Pedestrian Counting With Back-Propagated Information and Target Drift Remedy
Research output: Contribution to journal › Article › Scientific › peer-review
|Journal||IEEE Transactions on Systems, Man, and Cybernetics: Systems|
|Publication status||Published - 2017|
|Publication type||A1 Journal article-refereed|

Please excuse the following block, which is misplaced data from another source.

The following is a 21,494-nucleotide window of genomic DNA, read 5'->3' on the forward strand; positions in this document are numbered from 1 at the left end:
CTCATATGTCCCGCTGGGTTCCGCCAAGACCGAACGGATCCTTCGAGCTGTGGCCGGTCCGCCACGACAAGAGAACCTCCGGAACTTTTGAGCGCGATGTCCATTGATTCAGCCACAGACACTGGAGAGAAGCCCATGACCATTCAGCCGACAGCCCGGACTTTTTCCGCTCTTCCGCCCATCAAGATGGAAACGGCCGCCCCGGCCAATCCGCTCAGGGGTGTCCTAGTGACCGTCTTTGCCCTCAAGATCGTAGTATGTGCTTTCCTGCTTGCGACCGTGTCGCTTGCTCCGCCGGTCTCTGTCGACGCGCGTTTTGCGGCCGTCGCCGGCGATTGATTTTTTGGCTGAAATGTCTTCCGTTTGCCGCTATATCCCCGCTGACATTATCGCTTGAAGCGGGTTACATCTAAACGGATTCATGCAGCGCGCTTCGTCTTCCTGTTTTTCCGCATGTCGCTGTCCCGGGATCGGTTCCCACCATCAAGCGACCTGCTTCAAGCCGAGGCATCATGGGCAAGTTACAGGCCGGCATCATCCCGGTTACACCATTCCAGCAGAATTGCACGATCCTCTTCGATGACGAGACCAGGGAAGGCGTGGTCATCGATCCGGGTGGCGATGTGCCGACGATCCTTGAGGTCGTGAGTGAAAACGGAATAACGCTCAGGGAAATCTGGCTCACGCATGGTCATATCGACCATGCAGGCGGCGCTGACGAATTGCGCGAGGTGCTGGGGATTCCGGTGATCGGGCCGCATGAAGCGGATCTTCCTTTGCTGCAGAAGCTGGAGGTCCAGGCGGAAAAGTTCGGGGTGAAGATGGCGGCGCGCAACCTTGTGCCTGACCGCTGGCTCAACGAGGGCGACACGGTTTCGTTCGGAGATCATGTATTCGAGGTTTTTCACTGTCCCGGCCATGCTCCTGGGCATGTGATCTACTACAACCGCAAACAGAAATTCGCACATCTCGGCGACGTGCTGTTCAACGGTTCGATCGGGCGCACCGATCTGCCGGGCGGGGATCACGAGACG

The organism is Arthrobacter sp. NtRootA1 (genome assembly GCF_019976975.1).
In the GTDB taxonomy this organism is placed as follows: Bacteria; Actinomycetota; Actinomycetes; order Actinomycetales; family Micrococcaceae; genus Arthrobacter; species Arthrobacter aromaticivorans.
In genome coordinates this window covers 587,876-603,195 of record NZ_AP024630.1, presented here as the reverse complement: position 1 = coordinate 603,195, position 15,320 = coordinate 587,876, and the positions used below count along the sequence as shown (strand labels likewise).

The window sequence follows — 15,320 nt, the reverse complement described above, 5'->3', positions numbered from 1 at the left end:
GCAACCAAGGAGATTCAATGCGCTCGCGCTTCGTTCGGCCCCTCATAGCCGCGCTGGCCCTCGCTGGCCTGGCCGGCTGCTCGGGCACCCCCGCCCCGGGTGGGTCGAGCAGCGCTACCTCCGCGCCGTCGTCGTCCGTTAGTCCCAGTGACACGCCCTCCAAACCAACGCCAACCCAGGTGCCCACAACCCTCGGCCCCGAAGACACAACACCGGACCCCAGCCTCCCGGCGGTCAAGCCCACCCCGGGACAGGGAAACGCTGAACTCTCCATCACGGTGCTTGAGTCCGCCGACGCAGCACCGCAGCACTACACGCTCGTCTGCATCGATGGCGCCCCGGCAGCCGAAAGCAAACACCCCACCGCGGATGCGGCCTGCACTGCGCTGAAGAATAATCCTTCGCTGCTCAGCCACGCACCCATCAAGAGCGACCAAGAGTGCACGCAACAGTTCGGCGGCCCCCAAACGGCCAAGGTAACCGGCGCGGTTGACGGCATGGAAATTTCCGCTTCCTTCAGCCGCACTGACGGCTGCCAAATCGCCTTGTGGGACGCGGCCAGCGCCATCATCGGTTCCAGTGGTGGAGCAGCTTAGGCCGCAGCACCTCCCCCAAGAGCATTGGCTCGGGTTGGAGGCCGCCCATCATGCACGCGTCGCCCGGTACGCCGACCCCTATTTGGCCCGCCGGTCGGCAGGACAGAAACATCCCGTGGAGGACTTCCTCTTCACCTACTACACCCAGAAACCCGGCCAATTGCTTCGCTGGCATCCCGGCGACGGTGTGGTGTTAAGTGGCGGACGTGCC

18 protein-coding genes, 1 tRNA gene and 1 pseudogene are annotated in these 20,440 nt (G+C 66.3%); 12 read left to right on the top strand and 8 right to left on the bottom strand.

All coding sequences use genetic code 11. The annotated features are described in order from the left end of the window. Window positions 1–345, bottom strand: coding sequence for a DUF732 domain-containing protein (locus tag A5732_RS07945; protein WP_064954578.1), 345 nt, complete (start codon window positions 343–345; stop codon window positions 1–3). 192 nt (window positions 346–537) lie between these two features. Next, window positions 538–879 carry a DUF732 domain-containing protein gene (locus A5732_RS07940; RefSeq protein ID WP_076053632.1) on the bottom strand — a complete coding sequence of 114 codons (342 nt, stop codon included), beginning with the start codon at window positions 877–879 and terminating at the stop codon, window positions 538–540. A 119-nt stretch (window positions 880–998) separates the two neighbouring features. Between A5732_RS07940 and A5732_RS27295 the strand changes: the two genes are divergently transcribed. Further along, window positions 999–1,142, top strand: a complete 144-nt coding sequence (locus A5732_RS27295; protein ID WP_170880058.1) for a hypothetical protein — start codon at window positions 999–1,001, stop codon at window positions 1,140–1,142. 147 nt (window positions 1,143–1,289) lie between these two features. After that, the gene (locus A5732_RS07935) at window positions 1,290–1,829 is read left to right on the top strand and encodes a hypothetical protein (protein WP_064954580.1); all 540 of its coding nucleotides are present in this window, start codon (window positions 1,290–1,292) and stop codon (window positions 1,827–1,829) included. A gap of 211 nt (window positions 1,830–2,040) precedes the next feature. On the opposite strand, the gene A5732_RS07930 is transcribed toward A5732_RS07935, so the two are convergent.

Pedestrian density is one of the important factors in designing visual surveillance and intelligent transportation systems, but it is challenging to obtain accurate and robust estimates because of both inconsistent crowd patterns in the scenes and target drift caused by imbalanced data distribution. Most of existing global regression frameworks focus on the former challenge to improve the robustness of regression learning, but very few work concerns on mitigating the suffering from the latter one. This paper proposes a novel counting-by-regression framework to utilize the importance of training samples to improve the robustness against inconsistent feature-target relationship based on a recently-proposed learning paradigm--learning with privileged information. To this end, the concept of back-propagation is for the first time considered to select more informative samples contributed to robust fitting performance. Moreover, the direction of target drift along the continuously-changing target dimension is discovered by learning local classifiers under different situation of pedestrian density, which can thus be exploited in our algorithm to further boost the performance. Experimental evaluation on the public UCSD and shopping Mall benchmarks verifies that our approach significantly beats the state-of-the-art counting-by-regression frameworks.